Yesterday I’ve tried and downloaded Ubuntu Studio 20.04 LTS “Focal Fossa” (with its standard XFCE desktop), wrote the Live image to a USB stick, and booted my work notebook from it after work.
That’s quite a nice release, and everything I tried worked right out of the proverbial box, even from that “Live” USB stick. There were some packages I’ve never even seen before, like for instance OBS Studio with which you could make training videos or even live stream some computer games to Youtube if you’re into that kind of thing.
Otherwise, it’s what the home page says: a free and open operating system for creative people, very nice, and everything which is difficult when using ‘normal’ distributions like my Debian (on which Ubuntu is based of course), or which would require some extra work like the audio and/or realtime stuff is preconfigured already, so you can simply start making music, or developing your photographs, make movies or drawings, whatever creative people might want to do.
Documentation including some really nice books is/are here.
Very nice, and highly recommended – that one costs nothing, makes things really easy, and brings the fun back into computing.
Just yesterday I was complaining about everything non-Mac or non-iOS in an email to my brother, and the reason for that were the audio system, the general focus on arts like music, photos, and videos, which no other system except those out of Cupertino handle as well in my opinion. Now comes someone and goes back from there, as did others before…
For me, I’m on Linux like forever now. I was some 20 or more years younger than now when I decided to switch from an OS which couldn’t in my opinion be supported anymore because it was deliberately a ‘black box’ (Windows) to something open source. My team lead at work during that time suggested to concentrate on Solaris instead of Linux, so I did both, and learned about both.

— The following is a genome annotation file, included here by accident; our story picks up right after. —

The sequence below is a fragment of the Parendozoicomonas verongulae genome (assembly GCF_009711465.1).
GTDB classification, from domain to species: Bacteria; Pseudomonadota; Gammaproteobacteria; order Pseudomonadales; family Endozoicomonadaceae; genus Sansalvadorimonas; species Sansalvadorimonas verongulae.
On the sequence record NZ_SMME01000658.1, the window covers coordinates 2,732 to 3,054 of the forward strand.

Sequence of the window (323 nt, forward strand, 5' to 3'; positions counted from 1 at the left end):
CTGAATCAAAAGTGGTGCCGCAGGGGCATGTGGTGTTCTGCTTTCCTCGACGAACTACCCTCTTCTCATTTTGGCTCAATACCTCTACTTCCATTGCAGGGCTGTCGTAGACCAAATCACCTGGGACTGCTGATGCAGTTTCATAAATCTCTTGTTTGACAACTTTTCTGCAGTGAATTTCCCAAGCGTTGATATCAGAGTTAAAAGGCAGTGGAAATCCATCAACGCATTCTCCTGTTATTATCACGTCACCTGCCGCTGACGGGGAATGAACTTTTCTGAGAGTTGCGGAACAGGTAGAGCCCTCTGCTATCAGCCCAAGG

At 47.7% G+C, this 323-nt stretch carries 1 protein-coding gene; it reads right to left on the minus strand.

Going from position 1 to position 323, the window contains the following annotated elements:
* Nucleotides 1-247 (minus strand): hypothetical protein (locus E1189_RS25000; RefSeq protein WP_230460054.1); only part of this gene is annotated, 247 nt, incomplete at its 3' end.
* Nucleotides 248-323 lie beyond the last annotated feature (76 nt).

Like many here in Germany, I started with Suse, then later switched to Red Hat for a while, and decided sooner or later that I had enough of its ‘RPM hell’, so with a brief side-step over the BSDs to learn about proper package management and Gentoo (make it all yourself, a bit like Arch now) I ended up with Debian due to a tip of a younger colleague in the healthcare IT company I was working for by then.
Marko, in his very nice and recommended article above, recommends Fedora – and although he’s right about the Gnome desktop environment and many other things, please keep in mind that opensource.com is sponsored by Red Hat (which were by now bought by my current employers), while Debian is strictly non-commercial which I prefer by far. The fact that it’s no company at all means that it can’t be bought or sold or otherwise ruined by bad management and/or shareholder or other interest than the interest of those who actually make it. The best model of all IMNSHO.
Of course that’s a clever and bold move from Steinberg (who belong to Yamaha, the world’s biggest vendor of musical intruments in case you didn’t know that). But it’s the underlying Android OS (by Google mostly) which neglected audio during the last years, and which – in opposite to its Apple counterparts – still isn’t really fit for multitasking at all. Plus Apple makes (or has someone make) their own processors, and their A13 chip in the new iPhone SE is pretty much without any real competition (look at benchmarks if you don’t believe me) – even if the current Google Pixel 3a is still the best value per Dollar (or Euro) for the general public and user(s), for artists there’s still nothing better than an iPhone, an iPad, or a Mac, no matter the cost.
So there you have it. Why am I still on Linux then? Well, first because of the costs (can’t afford a MacBook Pro and an iPad Pro and whatever), but mostly because of the freedom. The freedom of choice, the freedom to build my own hardware, or to tinker with my OS and system as much as I like, the freedom to recommend or even give it all to friends if I like to, and, last not least, on Linux we’re having some real ‘badass’ stuff as well, and it’s getting better day by day. Try Ardour as an example, yes it also exists for Windows or a Mac, but it’s native on Linux – and that makes all the difference. Or Blender, or Gimp, or RawTherapee – we’re getting there, people, even the so-called ‘creatives’ amongst us.